Gullah folklorist Cornelia Bailey died on October 15 and will be remembered for her stalwart commitment to African American culture in the Low Country Sea islands of Georgia.  She will be remembered for preserving that culture –  even when it was in danger of facing extinction.  She will be remembered for inspiring a writer like me to look beyond the wide gate to the narrow, to look beyond the grand narrative to the narratives of ordinary people with an extraordinary history.  A descendant of enslaved Africans in this region, she helped us all to see the nobility of their work and of their contribution to America at large.


Here is an excerpt from my new book, The Weeping Time:Memory and the Largest Slave Auction in American History, which celebrates the culture of rice that once brought prosperity to this region and birthed a heroine who will be greatly missed.

Rice was central to Gullah/Geechee culture.  Even today, it is said by many, “We are Gullah. We’re rice eaters. If we don’t have rice, we’re miserable.” Having enough rice was and is associated with a good life.[i] Slaves relished their monthly rations of rice even if it was difficult back breaking work to plant and to harvest it.  They no doubt inherited this from
their ancestors for whom rice cultivation was a vital part of their identity.  As it is still said on the Rice Coast of Africa: “Unless a meal includes rice, they claim not to have eaten.”[ii]

The rice season started in early March through April with the planting of the crop.  Female slaves like Betsy chattel no. 100,  listed as “ rice hand unsound,” and Dorcas,  chattel no. 278 listed as “rice prime woman,” would drop rice seed into holes in the ground and would tamp down the seeds into the holes with their bare feet.  In fact, it was often a pregnant or at the very least a young woman of child bearing years who would drop the rice seed at planting time.  It was never someone older.

As Cornelia Bailey,  Gullah Geechee folklorist, oral historian and slave descendant says: “You had to thresh all of that rice, and you had to put it in a mortar. You had to winnow it in the large baskets. You were still not allowed to eat any of it. You planted it and harvested and do all that back-breaking work. You could not enjoy it. So the women devised a way of tying the apron around them, and when they tied it up, they tied it in such a way where there was like a pocket here. So when they got the basket and they had took the rice out of the mortar and pestle, put it into the basket for winnowing, then they would shake it up and they’d go:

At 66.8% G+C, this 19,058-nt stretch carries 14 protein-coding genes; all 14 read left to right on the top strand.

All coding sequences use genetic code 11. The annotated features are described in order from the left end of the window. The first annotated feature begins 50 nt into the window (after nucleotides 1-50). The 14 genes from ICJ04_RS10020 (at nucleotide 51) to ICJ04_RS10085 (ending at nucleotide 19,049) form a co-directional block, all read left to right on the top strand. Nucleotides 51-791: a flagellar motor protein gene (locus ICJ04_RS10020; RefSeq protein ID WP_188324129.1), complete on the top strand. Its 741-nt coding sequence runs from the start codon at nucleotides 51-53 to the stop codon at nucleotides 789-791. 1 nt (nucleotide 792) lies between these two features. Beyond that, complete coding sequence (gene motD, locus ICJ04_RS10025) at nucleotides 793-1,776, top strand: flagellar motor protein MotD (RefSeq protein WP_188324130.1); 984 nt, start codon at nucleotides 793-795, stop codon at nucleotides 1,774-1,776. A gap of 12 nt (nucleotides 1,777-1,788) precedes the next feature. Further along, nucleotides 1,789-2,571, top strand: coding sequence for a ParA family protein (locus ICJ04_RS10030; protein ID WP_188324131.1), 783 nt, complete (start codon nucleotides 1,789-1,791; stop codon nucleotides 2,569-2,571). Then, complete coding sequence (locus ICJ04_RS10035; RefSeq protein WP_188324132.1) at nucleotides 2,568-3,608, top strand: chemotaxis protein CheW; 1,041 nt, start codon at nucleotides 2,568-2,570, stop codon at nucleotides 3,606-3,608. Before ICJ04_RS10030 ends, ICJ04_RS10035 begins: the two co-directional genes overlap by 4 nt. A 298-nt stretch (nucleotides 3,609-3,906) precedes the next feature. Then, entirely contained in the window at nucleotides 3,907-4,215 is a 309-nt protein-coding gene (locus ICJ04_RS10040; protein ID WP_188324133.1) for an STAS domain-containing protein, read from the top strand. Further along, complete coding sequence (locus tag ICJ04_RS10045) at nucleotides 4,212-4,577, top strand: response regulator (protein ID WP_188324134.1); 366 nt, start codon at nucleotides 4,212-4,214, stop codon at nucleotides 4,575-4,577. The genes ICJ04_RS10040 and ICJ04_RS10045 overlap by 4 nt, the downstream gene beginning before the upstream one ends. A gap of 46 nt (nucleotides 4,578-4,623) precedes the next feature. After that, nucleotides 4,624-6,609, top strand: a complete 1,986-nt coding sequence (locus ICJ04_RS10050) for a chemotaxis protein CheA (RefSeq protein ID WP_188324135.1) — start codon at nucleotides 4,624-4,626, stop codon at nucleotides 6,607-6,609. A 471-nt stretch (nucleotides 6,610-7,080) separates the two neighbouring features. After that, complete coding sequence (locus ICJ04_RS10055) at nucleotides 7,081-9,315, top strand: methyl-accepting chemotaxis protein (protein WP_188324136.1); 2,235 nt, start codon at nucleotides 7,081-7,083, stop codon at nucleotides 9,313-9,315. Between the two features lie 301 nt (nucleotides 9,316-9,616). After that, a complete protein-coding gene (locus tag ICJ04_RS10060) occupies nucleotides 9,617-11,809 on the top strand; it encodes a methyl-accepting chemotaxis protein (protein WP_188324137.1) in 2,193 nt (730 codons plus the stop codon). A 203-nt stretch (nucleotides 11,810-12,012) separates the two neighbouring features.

Peas, peas.
Peas and the rice done done,
Peas, peas.
Peas and the rice done done,
And when they go with the “uh-huh”, some of it would always drop inside that apron pocket. So when they went home at night when work was over, they had enough rice to feed their families. And without being caught. So you have to be a little bit ingenious to feed your family. So the ladies were ingenious, of course. That’s the only way you could do it. [iii]
After they dropped the seed, the slaves would then hoe the fields from early June to August.  They used a “fanner” basket to sort the rice grains and separate them from other plant matter.   Finally, they
pounded the rice by hand to take off its husk often with large mortar and pestles from late November to February.[iv]

Anne C. Bailey


[i] John H. Tibbetts, ”African
Roots Carolina Gold,” Coastal Heritage,  South Carolina Sea Grant Consortium,   Summer 2006, Vol. 2. No. 1, p 4-5.
[ii] Judith Carney, Black Rice,  (Cambridge: Harvard University Press, 2001)
p. 31.
[iii] Interview with
Cornelia Bailey, Folklorist,  Africans in
America PBS series
[iv] Tibbetts, p. 5.

 Woman hulling rice with mortar and pestle in African tradition

 Picture Credit: Courtesy, Georgia Archives, Vanishing Georgia Collection, lib028.
Find Anne C. Bailey's non-fiction book : The Weeping Time: Memory and the Largest Slave Auction in American History on Amazon.

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